Norma Rosier

I like the process of taking something that you could call string, and creating a finished object with it, building it up to end up with something that you can wear. Starting with nothing, especially with spinning... you start with a fleece straight off the sheep and first you spin it, then you knit it, and that's a whole set of creative processes...And at the end of it you have an object that you have made to be the thing that you want. 

In 1980, Norma Rosier learned to weave and spin in Bradford, England, the centre of the British woollen industry. She participated in the Bradford Weaving Guild, and after taking a course on rug weaving in Wales, Rosier decided to pursue weaving professionally while continuing to work as a Chemical Database Editor. She started selling rugs and transitioned into tapestry weaving while living in the Outer Hebrides of Scotland. She eventually moved to Canada, choosing to live close to Kingston in order to meet other fibre artists at KHWS. Rosier has served on the Guild's Board of Directors and in various roles on the Committee and has led workshops in tapestry and rug weaving.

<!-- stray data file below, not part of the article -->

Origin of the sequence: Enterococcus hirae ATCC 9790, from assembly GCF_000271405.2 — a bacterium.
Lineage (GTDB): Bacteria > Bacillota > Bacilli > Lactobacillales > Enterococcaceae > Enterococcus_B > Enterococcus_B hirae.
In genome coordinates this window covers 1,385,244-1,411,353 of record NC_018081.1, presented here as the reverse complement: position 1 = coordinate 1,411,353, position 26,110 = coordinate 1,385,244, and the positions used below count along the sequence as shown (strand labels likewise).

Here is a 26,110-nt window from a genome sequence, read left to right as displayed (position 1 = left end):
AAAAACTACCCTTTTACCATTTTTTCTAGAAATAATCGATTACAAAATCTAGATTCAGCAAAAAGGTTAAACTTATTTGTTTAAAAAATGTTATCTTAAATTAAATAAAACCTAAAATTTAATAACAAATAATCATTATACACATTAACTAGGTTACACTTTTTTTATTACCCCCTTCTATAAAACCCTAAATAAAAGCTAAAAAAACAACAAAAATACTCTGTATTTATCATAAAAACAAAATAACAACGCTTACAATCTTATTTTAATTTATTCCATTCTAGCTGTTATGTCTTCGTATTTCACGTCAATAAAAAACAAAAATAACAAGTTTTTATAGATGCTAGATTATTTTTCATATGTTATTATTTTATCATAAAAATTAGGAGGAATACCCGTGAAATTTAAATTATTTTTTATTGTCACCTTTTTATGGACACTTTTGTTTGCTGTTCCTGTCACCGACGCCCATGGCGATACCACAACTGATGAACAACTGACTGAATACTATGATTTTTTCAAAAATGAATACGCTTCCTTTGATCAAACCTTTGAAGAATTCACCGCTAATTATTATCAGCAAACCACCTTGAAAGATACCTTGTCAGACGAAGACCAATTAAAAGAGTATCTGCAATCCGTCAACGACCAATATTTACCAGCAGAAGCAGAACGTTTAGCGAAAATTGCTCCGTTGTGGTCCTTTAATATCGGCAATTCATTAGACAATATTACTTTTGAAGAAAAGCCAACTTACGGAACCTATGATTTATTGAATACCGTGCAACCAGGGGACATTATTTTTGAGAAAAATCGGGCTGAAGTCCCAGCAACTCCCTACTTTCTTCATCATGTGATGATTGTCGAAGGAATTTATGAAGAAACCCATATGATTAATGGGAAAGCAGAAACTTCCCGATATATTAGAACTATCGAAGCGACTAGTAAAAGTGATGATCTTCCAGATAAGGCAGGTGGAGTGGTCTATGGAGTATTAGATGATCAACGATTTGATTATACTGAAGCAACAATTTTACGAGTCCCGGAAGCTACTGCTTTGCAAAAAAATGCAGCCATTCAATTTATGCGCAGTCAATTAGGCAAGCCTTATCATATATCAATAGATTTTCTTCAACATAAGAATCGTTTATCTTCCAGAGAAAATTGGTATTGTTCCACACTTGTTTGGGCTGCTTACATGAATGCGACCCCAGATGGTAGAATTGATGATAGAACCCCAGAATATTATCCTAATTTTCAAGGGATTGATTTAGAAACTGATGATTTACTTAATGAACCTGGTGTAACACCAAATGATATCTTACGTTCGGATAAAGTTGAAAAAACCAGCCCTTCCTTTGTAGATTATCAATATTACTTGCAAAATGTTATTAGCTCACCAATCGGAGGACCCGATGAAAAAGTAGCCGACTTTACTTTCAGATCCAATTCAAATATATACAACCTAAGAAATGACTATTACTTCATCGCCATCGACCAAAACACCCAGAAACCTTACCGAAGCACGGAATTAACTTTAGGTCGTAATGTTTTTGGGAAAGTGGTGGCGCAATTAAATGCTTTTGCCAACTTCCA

Norma Rosier talks about weaving in Bradford, Wales, and the Outer Hebrides of Scotland, the inspiration behind her tapestries, and her involvement in KHWS:

Norma Rosier discusses how she learned to weave and describes her process for creating tapestries.


Norma Rosier's triptych tapestry of the Hebrides, Scotland.


Norma Rosier's technique of leaving enough slack in the weft, for tapestry weaving on a horizontal loom.